Regency romance author Amy Sandas is bringing her creative plotlines and unique characters to a very different historical genre—the Western. Her name is Marie-Anne de Vauteuil, and she is everything.
You Never Forget Your First
Sign up for our newsletters! Read More. August 08, Digital Dalliances: The Duke I Tempted Posted by Savanna, Assistant Editor Since BDSM-tinged romance exploded after the publication of 50 Shades of Grey , one would think the heterosexual stories in the subgenre would have since expanded beyond the dominant man, submissive woman model. He must also be Mr.
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The latest plot twist in romance novels reflects a real-life trend that has permeated popular culture: the baby boom generation's preoccupation with parenting, and in particular, the loudly ticking biological clock of single career women. In order to preserve the conceit of new love while also introducing motherhood, the fantasies can become quite elaborate. A synopsis for an updated version of Jane Austen's "Pride and Prejudice," which many romance writers like to regard as a founding classic of the genre, might go something like this: Elizabeth Bennet, a spirited, single year-old systems analyst in San Diego, Calif.
The proud Mr. Darcy, a disturbingly handsome corporate executive with his own yearnings for an heir, hires a surrogate mother; due to a mix-up at the fertility clinic, Mr. Darcy ends up impregnating Miss Bennet instead.
They spar over custody for several chapters, come together in a torrid embrace, then marry -- though not necessarily before he escorts her to Lamaze class and assists at the birth. Kate Duffy, editor in chief of Meteor, a mail-order romance publishing house, described a typical scenario. The heroine "meets Mr.
Right, in the 's somehow gets pregnant, and is determined to have the baby on her own. He is really desperately in love with her and wants the baby, but she doesn't believe it, and that's the excuse for the book to go on for pages. There are at least three different genres of romance fiction: Regency novels, which imitate, palely, the chaste 19th-century drawing-room courtships in the novels of Austen; historicals, which are tales of cavaliers, buccaneers and sultry maidens, they are also called "bodice-rippers," because of the desire-crazed hero's tendency to do exactly that , and contemporary romance novels, known in the industry as category romances.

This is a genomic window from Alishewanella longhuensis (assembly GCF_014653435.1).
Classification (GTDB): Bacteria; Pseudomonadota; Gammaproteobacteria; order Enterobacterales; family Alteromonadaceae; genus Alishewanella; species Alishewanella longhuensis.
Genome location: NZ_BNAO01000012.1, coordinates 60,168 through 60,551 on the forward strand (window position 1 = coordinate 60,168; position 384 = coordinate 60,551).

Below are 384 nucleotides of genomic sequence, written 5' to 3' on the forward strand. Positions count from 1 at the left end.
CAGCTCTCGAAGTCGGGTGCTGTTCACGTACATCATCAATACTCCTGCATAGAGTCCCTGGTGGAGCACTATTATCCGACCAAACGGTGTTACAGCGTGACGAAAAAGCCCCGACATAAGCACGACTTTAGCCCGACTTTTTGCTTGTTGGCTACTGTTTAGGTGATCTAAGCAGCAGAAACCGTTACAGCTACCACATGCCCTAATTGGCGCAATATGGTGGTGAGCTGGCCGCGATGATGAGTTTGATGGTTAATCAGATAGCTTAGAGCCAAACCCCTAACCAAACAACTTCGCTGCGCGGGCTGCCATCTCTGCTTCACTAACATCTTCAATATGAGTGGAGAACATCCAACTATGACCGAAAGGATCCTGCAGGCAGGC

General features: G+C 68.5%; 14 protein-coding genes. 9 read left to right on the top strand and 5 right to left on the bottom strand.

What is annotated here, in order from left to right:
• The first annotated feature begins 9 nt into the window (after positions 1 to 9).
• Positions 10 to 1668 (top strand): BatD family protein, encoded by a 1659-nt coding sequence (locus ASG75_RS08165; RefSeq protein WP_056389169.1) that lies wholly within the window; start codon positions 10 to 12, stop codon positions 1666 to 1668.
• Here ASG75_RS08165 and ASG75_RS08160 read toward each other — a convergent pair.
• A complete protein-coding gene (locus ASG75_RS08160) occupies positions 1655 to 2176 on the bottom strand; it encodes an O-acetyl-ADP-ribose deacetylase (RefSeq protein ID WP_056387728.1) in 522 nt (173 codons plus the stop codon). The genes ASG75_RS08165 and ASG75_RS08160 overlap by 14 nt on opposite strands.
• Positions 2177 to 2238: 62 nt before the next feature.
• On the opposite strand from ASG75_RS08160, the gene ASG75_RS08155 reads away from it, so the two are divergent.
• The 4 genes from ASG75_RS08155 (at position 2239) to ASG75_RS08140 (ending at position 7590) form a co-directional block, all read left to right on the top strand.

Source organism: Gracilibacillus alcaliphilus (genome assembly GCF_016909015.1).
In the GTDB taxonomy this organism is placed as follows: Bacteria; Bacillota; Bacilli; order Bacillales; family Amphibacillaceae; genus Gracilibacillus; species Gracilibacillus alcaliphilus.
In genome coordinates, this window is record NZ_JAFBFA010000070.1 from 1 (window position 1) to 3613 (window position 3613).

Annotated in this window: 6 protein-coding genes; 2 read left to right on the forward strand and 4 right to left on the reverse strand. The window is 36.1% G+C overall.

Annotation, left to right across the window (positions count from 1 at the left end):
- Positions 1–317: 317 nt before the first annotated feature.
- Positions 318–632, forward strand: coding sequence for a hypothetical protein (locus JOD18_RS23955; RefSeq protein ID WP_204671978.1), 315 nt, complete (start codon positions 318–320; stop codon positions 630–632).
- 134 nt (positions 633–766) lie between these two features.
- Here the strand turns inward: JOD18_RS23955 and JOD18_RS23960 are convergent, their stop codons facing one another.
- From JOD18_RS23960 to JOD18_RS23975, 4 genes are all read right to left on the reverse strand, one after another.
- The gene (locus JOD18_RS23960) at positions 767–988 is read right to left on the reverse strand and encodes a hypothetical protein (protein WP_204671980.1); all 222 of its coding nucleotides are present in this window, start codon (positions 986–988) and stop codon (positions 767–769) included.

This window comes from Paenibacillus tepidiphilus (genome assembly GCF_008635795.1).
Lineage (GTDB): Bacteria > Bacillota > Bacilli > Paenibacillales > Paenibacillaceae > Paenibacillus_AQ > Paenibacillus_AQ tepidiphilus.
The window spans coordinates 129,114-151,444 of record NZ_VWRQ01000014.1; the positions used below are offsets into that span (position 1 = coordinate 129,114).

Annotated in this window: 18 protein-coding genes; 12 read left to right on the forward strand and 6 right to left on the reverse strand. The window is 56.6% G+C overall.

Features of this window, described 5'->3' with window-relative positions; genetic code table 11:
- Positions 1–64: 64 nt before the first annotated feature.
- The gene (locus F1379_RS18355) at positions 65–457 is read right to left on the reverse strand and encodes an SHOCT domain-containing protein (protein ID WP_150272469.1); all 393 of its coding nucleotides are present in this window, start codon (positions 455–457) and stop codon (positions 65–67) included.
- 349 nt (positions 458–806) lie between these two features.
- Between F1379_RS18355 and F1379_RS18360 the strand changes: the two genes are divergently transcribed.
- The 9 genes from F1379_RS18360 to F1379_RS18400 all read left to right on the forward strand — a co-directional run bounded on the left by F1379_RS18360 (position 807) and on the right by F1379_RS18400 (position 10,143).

Romance fiction, once dismissed as escapist fiction for bored housewives, has in the last two decades grown into a major industry, with annual revenues that publishing analysts say reach hundreds of millions of dollars.
STILL MR. AND MRS. (Loveswept, No. 789)
Nearly half of all readers work and are college educated. Romance novels account for more than 40 percent of all mass market paperback sales. The giant of the field, the Canadian company Harlequin Books, which also owns Silhouette Books, publishes 60 titles a month, and last year sold million books in more than 20 languages.
As the market has grown, so have the female protagonists. The virginal year-old governesses awaiting ravishment are all but gone.
Still Mr. and Mrs. en Apple Books
Contemporary heroines are more likely to be lawyers, surgeons and army captains in their late 20's and 30's. Yet no matter how feisty, independent and career-minded today's romance heroine is, the hero still reduces her to quivering ecstasy.
As did his bare torso, on which the moonlight danced to a silent serenade. Duffy noted sternly.